Late last year, Nintendo released a remake of The Legend of Zelda: Link’s Awakening for the Switch. I only got a few days of gameplay out of it at the time. Over the last week, in an attempt to find some reprieve during Melbourne’s grinding COVID lockdowns, I sat down and re-played the game from the beginning, all the way to 100% completion (all heart pieces, seashells and trophies).
A couple of weeks ago there were a few points made on Twitter about the extent to which Australia’s parliament reflects the diversity of Australia’s population. I thought it might be interesting to iterate on that question a bit, and do some poking around about the extent to which the Australian electorate is representative of its population. Further to that, I wonder whether our parliament is more reflective of the electorate than the population.
In July 2020 I gave a presentation at the functional programming guild for my employer REA Group. The talk involved slowly building a type class hierarchy extending from semigroup. Each additional step added the laws required by the child type class.
I’ve written a library called
intime, which provides exhaustive integration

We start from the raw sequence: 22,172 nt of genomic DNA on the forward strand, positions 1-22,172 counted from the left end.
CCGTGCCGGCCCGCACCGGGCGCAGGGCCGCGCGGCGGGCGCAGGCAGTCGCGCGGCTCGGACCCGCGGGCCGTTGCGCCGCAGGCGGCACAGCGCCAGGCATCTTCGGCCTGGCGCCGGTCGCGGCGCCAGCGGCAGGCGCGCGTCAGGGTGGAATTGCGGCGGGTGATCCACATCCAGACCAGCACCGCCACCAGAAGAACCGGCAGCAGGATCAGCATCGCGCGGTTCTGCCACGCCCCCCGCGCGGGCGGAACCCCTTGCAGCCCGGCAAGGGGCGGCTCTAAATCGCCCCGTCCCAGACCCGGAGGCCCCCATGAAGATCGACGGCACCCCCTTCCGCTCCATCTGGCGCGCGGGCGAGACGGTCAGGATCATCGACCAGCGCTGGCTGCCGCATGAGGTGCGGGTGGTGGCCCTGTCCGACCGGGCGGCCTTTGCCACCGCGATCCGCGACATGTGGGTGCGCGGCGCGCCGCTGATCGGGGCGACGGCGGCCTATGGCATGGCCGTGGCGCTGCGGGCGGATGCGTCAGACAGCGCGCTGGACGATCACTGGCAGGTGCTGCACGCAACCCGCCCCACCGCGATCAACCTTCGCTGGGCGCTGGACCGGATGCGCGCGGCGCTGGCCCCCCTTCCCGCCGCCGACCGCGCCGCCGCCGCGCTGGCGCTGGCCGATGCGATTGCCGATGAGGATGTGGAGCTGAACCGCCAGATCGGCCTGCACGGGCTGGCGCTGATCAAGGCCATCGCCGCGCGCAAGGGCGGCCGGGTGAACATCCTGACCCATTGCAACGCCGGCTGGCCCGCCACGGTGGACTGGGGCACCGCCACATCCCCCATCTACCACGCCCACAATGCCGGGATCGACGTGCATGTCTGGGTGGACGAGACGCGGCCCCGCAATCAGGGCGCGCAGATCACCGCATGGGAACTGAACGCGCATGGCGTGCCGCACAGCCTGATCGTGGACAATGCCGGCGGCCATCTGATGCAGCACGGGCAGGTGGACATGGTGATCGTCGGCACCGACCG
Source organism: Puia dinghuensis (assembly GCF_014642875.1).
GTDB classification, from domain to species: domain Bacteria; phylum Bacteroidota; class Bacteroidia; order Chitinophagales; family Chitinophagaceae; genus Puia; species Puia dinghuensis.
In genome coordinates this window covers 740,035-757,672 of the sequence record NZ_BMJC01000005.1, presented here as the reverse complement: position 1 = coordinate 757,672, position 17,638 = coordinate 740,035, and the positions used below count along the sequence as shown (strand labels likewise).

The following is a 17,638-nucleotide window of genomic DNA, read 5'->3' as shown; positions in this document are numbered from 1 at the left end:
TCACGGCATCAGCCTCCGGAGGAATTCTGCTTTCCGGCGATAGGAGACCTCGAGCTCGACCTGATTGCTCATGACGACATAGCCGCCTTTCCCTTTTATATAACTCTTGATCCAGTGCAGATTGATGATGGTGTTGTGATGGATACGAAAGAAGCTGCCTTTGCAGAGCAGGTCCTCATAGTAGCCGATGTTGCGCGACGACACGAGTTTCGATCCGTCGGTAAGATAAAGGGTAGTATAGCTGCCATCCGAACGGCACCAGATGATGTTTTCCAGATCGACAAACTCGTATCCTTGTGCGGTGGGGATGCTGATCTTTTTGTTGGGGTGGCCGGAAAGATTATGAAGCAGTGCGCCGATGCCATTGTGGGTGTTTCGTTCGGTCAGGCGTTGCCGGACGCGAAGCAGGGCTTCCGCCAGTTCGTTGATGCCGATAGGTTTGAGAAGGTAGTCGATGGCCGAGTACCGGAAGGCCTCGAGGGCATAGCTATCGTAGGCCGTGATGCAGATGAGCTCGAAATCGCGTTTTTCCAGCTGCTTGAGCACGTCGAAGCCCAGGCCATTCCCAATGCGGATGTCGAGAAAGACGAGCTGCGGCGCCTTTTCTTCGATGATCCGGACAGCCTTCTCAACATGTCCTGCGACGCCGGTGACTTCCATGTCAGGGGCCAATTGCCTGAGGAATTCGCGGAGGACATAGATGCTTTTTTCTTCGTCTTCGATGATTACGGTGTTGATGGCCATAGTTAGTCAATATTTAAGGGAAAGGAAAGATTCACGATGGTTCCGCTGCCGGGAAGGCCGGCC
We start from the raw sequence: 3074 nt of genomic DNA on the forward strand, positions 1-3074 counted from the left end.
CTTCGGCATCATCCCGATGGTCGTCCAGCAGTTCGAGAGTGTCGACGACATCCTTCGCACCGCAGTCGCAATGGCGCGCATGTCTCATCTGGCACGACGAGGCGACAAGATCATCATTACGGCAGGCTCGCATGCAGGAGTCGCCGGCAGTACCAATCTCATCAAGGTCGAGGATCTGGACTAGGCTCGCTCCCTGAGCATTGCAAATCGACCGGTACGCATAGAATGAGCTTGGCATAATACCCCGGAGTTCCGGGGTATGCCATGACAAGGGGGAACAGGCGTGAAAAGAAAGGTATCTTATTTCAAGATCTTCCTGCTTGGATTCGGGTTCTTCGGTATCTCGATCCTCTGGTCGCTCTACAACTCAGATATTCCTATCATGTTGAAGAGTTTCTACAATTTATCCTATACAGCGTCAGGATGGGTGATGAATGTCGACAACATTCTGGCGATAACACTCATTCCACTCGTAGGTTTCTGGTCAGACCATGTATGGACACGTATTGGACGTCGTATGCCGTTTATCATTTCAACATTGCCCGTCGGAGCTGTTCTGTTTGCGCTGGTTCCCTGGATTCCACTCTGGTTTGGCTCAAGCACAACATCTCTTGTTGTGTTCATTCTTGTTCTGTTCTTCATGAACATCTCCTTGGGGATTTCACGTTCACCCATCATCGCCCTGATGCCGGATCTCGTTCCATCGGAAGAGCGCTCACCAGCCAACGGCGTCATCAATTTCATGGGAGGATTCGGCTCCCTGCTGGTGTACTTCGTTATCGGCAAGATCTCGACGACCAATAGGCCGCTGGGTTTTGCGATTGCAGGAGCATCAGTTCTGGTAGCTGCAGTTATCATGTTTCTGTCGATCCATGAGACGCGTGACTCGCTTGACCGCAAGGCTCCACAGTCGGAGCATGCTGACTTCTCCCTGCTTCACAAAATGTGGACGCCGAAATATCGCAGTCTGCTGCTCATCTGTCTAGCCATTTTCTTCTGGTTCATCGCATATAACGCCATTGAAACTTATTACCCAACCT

between the classes in the
library and some common Scala libraries. The most interesting problem I encountered was defining an
Order for Cats) for the
class. Because months and years cannot simply be expressed as a number of days, This post will discuss those issues.
In my previous post, I discussed using
add behaviour to value classes. Unfortunately,
Invariant is not powerful enough to provide instances for higher-kinded
type classes like
Traverse. In this post, I’ll introduce
InvariantK, a type class I’ve written to solve
Previously I discussed about the advantages of wrapping common types like
String in a value class. This allows us to encode more semantic meaning into our types, and means we can use
the compiler to check for a number of bugs. In this post I’ll discuss how we can use the
Invariant type class to
selectively surface functionality from the underlying type for our value class.
One of the most valuable techniques I’ve learned from strongly-typed functional programming is value classes. By wrapping common types in specialised case classes, we can improve semantic clarity and leverage compile-time checks to avoid bugs.